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Sun Jan 27, 2019, 04:58 AM

Holocaust remembrance in Germany: A changing culture

"Those who cannot remember the past are condemned to repeat it." This quote by Spanish-American philosopher and writer George Santayana can be found at Auschwitz concentration camp. Remembering the Holocaust has basically been a state effort in Germany for years — from bureaucrats to members of parliament. But public interest is still strong as well. Former concentration camps and other memorial sites are registering record visitor numbers.

And yet, Jewish organizations say they have seen an increase in anti-Semitism in Germany. "The remembrance world champion is losing the battle against today's hatred against Jews," says Meron Mendel, the director of the Frankfurt Anne Frank Educational Center.

That concern is backed by a recent survey from the European Union Agency for Fundamental Rights in 12 European countries. It found that over the last year, Jews in Germany haven't just faced more hostility than in previous years, but also more than in other countries.

Some 41 percent of Jews in Germany said they were victims of anti-Semitic hostility, compared to an average of 28 percent in the other surveyed countries.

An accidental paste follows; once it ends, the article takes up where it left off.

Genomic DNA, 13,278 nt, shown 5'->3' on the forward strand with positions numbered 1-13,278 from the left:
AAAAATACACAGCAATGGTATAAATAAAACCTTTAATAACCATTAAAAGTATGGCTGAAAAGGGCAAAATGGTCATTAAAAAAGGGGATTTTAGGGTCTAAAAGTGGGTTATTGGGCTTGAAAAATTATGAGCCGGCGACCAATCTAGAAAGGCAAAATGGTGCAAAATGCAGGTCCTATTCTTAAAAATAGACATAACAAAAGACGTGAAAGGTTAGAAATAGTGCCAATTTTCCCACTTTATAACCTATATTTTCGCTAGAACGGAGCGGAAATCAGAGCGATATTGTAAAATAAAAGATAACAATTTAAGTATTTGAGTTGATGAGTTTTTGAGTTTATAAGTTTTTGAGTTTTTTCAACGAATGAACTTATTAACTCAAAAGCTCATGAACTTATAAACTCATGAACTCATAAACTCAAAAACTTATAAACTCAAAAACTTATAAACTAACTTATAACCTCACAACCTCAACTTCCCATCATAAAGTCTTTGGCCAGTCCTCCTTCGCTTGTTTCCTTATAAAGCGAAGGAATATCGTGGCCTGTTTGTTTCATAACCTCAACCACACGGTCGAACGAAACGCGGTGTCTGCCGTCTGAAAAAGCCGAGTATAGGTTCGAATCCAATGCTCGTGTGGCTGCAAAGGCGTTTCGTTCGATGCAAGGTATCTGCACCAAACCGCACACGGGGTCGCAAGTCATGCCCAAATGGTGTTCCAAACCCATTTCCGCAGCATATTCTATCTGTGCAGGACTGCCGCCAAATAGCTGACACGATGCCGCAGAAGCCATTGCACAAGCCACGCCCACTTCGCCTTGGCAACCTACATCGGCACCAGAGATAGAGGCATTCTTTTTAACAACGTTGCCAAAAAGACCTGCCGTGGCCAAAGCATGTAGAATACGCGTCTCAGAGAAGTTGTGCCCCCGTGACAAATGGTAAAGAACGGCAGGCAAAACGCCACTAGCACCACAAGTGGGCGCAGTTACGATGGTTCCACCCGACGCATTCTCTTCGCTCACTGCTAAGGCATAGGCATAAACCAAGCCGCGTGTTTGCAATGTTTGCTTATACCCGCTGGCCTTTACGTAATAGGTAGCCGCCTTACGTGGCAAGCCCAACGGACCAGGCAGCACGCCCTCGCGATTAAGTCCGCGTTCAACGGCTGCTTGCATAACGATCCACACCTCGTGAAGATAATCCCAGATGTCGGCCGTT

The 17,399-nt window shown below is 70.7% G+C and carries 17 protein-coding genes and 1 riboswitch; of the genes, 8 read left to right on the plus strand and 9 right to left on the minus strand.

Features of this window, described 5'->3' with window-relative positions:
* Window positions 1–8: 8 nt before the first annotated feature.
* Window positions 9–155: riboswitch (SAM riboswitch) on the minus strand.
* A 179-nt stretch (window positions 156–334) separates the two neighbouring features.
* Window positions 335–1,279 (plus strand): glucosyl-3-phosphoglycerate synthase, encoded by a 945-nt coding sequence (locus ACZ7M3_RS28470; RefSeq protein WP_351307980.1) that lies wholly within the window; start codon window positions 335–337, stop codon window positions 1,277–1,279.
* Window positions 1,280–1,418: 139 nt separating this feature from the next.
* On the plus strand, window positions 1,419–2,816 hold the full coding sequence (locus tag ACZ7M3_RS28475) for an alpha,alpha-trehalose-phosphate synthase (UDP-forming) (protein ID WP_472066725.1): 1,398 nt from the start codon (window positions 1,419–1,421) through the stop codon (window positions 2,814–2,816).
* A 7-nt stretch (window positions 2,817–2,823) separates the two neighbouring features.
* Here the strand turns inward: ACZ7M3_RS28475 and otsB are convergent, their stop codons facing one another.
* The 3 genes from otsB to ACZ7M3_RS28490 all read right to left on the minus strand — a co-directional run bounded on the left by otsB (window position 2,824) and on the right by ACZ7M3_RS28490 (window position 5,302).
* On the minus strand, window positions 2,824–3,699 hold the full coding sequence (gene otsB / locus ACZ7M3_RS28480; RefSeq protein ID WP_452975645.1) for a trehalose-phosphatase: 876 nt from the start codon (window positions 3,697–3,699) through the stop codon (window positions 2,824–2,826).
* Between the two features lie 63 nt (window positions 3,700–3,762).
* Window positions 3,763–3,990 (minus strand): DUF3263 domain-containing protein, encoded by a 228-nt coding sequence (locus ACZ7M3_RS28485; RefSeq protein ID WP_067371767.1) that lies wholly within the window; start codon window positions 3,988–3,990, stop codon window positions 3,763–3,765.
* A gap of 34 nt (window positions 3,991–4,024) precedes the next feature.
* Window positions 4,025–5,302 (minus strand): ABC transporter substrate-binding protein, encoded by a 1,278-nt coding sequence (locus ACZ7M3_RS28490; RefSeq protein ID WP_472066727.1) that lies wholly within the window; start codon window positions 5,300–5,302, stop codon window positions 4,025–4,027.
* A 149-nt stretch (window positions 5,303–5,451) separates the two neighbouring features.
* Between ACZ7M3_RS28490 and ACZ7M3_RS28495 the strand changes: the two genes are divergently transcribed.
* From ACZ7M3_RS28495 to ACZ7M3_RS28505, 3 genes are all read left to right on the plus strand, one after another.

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Reply Holocaust remembrance in Germany: A changing culture (Original post)
Behind the Aegis Jan 2019 OP
DFW Jan 2019 #1
Hortensis Jan 2019 #2
DFW Jan 2019 #3
Hortensis Jan 2019 #4

Response to Behind the Aegis (Original post)

Sun Jan 27, 2019, 05:57 AM

1. The AfD followers are disproportionately in the Eastern part of Germany

The Socialists (so-called, anyway) that ran East Germany from the end of the war to 1990 had as their official propaganda that there were no Nazis left there at all after the war, and all Nazis and neo-Nazis left were all in West Germany. They claimed, therefore, that being free of all Nazis meant they had no obligation to combat Nazi-style thinking. Never mind that even their "People's Army (NVA" ) kept the Nazi uniform (except for the helmet) and their goose-stepping march. Their inward-pointing, movement-activated machine guns on the east-west border were a typical extension of Nazi military technology. They didn't kill a lot of East Germans, but quite a few deer met their fate in the woods at the border.

Here in the west, there is a small percentage of AfD voters, unfortunately handed somewhat of a free ride by the large influx of Muslim refugees. But what little ground they have gained here seems to have stabilized.